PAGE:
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Mohawk Girls: Confessions of teenage drama queens

Confessions of teenage drama queens

Deer: Girl with a vision

Mohawk doc about growing up native shocks, in a good way

Mohawk Girls, Tracey Deer’s film about three teenage girls growing up in Kahnawake, is pretty striking – and it shouldn’t be. But the fact is, rarely do we hear anything on the evening news about native kids that doesn’t involve solvent abuse or high suicide rates. Deer’s documentary, in which she intersperses interviews with three vibrant young ladies from across the Mercier Bridge with video footage from her own adolescence, shows the ups and downs of growing up native in the shadow of the big city.

"Most people, it’s not necessarily that they have misconceptions," says Deer, "it’s that they have no clue. Even though Kahnawake is so close to Montreal – as a lot of reserves are close to [big cities] – the gap is really big, between our community and the rest of the wider world."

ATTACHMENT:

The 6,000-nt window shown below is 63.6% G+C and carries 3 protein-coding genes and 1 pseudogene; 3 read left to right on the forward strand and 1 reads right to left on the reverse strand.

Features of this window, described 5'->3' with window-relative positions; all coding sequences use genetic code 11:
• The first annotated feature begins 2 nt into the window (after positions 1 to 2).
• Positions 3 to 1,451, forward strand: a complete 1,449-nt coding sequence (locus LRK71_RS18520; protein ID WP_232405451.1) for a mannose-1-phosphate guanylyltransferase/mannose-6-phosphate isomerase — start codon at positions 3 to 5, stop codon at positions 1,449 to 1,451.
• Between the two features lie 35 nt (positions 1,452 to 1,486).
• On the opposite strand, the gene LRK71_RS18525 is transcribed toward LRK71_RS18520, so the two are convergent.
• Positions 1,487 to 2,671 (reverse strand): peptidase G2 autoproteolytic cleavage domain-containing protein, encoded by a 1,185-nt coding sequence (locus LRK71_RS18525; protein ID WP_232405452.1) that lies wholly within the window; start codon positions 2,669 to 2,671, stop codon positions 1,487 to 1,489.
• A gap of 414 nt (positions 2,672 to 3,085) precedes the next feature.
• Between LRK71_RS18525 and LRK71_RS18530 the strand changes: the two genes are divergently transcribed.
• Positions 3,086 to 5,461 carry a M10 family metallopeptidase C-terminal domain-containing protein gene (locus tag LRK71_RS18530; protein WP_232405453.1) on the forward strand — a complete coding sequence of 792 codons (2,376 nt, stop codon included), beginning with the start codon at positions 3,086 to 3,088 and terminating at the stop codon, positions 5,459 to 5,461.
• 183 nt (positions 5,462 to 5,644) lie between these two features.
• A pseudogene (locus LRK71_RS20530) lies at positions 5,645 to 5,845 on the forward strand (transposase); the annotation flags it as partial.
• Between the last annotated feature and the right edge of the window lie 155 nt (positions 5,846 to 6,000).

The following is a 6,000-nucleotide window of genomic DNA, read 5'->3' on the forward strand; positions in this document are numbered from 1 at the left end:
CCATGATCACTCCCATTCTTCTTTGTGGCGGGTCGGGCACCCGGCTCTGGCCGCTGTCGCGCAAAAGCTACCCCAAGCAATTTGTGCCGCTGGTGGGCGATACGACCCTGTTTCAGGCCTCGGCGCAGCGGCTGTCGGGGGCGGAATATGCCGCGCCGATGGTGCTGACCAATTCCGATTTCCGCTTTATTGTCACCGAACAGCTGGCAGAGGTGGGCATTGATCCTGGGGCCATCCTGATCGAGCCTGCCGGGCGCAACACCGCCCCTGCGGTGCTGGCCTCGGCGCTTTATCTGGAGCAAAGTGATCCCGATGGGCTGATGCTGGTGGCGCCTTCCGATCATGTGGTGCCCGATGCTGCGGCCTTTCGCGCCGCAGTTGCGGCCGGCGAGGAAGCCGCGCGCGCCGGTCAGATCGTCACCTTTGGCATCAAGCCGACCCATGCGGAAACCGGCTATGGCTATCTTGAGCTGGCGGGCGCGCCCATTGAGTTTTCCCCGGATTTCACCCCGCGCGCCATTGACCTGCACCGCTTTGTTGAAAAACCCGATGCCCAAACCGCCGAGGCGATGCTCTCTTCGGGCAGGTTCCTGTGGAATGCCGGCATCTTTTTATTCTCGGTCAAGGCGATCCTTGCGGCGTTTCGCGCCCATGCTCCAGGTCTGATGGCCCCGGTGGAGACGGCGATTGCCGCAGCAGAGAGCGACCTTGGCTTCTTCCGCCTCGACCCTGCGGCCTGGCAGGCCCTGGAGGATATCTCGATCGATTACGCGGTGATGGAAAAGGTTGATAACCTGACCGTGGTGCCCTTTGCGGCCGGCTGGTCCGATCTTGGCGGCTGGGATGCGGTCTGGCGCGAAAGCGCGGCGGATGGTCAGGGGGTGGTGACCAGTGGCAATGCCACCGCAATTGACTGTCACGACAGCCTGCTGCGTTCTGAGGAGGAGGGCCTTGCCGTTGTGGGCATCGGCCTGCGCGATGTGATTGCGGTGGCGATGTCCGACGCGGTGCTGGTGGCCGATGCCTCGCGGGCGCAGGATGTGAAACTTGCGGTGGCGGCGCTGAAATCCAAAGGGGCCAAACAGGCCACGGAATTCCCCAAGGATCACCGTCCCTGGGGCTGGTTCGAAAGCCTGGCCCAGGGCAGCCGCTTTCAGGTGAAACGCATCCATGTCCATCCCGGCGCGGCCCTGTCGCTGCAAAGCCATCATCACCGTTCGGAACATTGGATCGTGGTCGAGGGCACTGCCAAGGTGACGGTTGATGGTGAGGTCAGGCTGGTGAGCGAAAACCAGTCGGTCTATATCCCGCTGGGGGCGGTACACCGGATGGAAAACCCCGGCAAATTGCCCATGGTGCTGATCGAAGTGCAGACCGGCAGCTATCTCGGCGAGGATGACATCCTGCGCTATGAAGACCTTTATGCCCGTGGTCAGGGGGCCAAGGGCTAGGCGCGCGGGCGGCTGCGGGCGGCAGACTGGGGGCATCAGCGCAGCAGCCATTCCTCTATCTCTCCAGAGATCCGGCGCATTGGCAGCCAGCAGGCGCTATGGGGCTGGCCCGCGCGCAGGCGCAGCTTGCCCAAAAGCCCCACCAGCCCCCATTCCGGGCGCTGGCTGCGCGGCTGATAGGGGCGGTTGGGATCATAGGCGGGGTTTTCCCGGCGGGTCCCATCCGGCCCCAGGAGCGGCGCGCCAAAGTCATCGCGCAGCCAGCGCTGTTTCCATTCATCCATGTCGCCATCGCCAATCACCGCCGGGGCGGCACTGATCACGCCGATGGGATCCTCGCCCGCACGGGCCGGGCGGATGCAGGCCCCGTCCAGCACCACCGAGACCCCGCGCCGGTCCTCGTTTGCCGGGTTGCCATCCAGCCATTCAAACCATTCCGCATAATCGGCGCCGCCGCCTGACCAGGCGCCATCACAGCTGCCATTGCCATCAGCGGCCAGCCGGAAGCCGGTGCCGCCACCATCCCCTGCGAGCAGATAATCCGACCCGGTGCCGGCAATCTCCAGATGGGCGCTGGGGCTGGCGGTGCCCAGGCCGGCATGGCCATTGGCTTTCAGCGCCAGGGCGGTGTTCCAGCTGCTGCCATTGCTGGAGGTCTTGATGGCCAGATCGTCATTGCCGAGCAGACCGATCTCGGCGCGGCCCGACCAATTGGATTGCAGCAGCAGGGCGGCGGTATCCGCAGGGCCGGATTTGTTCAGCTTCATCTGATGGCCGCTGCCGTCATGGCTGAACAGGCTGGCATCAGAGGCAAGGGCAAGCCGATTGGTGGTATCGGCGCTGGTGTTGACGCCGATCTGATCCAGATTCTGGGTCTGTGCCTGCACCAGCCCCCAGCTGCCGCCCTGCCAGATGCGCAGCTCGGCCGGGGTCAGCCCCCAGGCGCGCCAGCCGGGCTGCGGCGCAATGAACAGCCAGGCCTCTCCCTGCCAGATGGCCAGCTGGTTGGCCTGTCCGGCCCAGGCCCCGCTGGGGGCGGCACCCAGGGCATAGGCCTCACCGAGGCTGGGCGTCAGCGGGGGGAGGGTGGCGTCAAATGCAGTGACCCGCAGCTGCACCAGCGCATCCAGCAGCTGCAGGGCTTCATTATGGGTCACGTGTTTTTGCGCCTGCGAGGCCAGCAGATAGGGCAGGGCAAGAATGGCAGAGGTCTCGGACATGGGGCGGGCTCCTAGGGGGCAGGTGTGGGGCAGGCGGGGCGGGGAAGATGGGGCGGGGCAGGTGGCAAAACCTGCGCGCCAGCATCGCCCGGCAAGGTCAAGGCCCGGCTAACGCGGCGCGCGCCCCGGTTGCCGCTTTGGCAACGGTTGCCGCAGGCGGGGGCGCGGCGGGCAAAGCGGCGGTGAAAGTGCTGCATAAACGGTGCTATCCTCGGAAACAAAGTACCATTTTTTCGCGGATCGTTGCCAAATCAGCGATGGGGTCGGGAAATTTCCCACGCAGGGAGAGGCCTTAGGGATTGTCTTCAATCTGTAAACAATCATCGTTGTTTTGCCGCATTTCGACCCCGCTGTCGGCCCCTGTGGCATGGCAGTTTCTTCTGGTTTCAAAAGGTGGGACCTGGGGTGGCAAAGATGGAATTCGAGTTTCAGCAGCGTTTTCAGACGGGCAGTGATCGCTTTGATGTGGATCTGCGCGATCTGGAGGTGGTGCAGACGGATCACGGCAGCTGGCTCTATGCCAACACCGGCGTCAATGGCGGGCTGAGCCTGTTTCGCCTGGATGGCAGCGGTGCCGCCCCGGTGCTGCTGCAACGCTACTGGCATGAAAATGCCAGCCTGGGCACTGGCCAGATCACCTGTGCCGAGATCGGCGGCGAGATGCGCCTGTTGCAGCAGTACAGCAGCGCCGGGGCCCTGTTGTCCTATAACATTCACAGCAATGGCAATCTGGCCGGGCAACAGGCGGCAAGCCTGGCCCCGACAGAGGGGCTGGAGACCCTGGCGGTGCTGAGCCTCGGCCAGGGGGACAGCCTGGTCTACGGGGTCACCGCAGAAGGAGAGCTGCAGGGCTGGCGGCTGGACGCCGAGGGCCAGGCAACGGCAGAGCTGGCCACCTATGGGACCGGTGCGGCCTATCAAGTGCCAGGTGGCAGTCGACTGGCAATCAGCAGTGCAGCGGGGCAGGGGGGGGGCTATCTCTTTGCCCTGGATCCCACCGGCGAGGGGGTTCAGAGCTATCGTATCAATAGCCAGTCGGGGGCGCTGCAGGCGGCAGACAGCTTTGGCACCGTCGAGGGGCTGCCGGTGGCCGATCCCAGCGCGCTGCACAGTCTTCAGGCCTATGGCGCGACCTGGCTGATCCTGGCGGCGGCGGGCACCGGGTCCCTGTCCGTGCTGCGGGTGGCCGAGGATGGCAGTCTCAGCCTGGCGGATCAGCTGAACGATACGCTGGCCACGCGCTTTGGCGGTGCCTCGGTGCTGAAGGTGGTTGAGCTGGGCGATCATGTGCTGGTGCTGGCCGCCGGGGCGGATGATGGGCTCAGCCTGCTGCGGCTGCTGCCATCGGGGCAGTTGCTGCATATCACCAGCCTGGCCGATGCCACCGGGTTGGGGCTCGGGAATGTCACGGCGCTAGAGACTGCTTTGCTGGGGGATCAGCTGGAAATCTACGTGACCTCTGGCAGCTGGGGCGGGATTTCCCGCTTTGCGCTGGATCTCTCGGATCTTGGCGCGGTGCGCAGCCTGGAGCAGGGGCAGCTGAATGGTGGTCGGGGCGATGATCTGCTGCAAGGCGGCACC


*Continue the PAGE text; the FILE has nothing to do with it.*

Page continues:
Deer had two main goals for Mohawk Girls: "I wanted to start a dialogue in my own community. The other thing was to show other Canadians what it is like to be a young native person. Hopefully a non-native audience will be able to relate to these young girls. Why shouldn’t people be able to relate? There are many things that make us unique, but we also have a lot in common with everyone else."

One nasty reality particular to young native girls is other people’s stereotyped ideas about what you’re capable of – especially if, like Deer (and Lauren, another girl profiled in the doc), you choose to go to high school outside the community.

"Low expectations and misconceptions are definitely part of the problem. Nobody expects very much out of us. Mostly, from [my peers in high school] I would just hear, ‘Isn’t it about time for you to mate? When are you going to get pregnant? Isn’t that what you people do?’ There was never any idea that I could become a doctor or a lawyer alongside them. And the teachers, even, would never encourage me. It was always, ‘Oh, don’t worry, you girls are never good at sciences, so don’t waste time [in advanced courses], you’ll just be disappointed.’ The worst thing is, I think they were just trying to be helpful!"